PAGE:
- Can she apply for citizenship in the future?
    Thank you in advance

    • JUAN says:

      the same thing happen to me yesterday.my wife shoplifthing
      was she able to reenter the us?
      we had plans to go in a couple of weeks.
      please get back to me ASAP.

  2. elhoussaine says:

    make sure that your criminal lawyer is familiar with immigration law, and of course avoid those stupid legal aid because they work for the system. good luck

  3. Herman Dhade says:

    Thank you for your post. I recommend contacting us to see what we can do. The problem is that some dismissals are not recognized by US immigration officials. If the conviction is classified by immigration as one that can create problems, you could lose your permanent residence status or risk a future citizenship application.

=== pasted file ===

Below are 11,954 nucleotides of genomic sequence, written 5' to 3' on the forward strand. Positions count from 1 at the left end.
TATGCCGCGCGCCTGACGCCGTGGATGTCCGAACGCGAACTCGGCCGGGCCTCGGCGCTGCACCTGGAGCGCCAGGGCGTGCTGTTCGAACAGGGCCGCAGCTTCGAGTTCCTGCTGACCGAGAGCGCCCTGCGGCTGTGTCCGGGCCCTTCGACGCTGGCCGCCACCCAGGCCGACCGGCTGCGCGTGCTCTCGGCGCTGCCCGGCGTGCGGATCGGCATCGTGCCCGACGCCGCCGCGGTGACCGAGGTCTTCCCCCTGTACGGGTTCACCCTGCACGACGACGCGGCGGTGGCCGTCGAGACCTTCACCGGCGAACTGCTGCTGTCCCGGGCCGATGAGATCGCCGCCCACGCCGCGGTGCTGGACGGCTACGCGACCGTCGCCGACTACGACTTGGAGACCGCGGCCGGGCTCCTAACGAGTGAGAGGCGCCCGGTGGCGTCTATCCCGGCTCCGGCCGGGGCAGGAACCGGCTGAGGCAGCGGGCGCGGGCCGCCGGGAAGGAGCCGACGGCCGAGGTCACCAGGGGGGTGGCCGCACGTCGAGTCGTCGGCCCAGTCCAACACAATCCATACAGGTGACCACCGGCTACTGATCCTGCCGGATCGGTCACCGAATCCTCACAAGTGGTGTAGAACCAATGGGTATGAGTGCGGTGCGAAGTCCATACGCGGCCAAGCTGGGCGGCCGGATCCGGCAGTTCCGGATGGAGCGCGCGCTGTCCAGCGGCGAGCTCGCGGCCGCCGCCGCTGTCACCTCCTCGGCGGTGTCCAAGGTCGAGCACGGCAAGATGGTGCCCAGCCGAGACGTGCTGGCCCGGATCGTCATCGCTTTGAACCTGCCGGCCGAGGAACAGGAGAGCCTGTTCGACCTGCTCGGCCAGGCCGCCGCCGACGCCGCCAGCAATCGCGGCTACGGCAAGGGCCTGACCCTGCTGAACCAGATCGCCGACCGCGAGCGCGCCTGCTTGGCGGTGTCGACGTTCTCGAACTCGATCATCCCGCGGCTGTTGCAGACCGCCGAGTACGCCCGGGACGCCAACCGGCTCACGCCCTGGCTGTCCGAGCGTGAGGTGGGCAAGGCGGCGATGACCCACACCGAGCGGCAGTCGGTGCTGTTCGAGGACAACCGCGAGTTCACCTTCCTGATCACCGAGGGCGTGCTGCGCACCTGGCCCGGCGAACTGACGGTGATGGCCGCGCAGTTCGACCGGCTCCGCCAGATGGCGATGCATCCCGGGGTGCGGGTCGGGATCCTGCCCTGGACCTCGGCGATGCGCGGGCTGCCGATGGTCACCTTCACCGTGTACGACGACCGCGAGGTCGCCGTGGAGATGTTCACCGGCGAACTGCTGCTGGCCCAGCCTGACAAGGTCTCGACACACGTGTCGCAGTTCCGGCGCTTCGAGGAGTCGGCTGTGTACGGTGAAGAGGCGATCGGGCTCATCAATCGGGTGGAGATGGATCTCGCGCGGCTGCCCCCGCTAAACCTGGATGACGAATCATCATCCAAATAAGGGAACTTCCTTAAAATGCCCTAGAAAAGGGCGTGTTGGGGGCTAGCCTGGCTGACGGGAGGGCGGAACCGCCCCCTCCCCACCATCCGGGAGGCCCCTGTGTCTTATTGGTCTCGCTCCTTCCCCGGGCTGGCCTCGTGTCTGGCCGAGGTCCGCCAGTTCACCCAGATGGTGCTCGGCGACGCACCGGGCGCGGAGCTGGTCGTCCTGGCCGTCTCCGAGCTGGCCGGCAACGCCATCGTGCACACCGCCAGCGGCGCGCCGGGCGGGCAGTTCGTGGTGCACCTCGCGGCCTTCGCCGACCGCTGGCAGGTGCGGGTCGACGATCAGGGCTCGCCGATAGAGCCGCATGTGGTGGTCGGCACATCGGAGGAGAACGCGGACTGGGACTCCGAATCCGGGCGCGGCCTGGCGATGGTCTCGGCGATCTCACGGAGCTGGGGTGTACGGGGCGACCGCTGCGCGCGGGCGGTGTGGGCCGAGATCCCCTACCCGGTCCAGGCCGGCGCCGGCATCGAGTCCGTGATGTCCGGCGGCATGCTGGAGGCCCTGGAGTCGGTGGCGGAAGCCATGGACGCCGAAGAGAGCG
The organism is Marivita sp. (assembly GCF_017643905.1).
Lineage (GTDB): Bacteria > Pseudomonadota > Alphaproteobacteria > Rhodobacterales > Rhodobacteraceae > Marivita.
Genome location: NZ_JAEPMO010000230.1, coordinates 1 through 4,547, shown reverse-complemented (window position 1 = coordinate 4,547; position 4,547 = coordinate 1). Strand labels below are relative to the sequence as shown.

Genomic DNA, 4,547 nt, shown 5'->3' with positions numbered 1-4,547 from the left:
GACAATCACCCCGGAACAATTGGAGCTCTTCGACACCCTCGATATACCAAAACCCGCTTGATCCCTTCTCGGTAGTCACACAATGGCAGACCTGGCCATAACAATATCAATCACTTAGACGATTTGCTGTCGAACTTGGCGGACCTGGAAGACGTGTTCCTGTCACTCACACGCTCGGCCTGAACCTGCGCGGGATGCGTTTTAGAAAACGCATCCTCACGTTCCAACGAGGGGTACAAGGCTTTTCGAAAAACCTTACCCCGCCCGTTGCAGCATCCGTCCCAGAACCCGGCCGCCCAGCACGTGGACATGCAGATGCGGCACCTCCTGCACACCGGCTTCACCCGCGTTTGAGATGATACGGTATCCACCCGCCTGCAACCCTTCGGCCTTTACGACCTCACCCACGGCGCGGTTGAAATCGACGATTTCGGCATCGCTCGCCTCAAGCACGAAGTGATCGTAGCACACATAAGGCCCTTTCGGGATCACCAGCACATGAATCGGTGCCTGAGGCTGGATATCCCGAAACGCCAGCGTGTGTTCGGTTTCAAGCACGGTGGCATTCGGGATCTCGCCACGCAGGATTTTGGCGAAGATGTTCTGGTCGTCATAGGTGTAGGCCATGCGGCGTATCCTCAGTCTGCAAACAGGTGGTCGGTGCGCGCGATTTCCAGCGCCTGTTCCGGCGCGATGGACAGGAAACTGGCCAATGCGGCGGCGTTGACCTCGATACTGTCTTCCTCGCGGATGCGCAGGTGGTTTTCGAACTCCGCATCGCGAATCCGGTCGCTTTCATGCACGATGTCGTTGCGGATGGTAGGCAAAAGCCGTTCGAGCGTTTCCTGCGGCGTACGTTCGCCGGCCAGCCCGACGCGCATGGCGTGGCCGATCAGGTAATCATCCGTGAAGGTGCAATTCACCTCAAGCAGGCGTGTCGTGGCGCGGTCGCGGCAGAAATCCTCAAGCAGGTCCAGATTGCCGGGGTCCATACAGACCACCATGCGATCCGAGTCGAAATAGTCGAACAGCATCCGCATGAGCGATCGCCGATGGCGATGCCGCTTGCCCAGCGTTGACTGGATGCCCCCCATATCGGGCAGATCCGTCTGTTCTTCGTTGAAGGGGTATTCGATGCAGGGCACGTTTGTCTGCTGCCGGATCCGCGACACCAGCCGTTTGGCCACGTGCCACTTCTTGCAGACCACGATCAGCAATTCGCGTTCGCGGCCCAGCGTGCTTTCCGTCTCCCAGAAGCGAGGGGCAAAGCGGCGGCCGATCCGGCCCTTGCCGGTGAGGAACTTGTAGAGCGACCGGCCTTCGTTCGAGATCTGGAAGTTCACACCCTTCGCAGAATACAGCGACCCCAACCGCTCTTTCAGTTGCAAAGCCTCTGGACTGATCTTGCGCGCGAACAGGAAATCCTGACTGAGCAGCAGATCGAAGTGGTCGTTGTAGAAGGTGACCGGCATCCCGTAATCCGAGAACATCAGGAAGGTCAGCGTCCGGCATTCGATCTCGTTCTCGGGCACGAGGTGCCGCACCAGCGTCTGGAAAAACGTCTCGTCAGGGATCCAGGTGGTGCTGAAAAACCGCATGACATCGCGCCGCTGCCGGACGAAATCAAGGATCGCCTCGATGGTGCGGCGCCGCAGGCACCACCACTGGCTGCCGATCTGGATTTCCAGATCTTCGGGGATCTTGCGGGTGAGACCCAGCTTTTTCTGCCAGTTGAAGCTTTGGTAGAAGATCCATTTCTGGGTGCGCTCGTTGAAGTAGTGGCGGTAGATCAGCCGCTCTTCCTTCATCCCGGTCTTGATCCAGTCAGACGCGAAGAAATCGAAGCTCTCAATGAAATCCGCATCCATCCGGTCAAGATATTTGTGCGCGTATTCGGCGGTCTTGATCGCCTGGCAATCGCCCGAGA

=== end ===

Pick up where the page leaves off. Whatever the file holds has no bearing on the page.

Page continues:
4. Sean says:

    I petitioned for my mother who lives overseas and she was found ineligible for a visa re: Section 212(a)(2)(A)(i)(I) because pf a prior conviction in 1989. She never served any time and only paid a fine for this offense. It was also expunged from her criminal record and she has never had any other offenses. They said she should file a waiver but i’m confused because it sounds a though this falls under the petty offense exception to Section 212. Could you offer your feedback on this matter?

    • Jonathan says:

      i have two questions:

      1- if her record was expunged how would they know she had committed an offense before?

      2- and can somebody -whose record was expuned – say that he has never committed an act against the law?

  5. Andre says: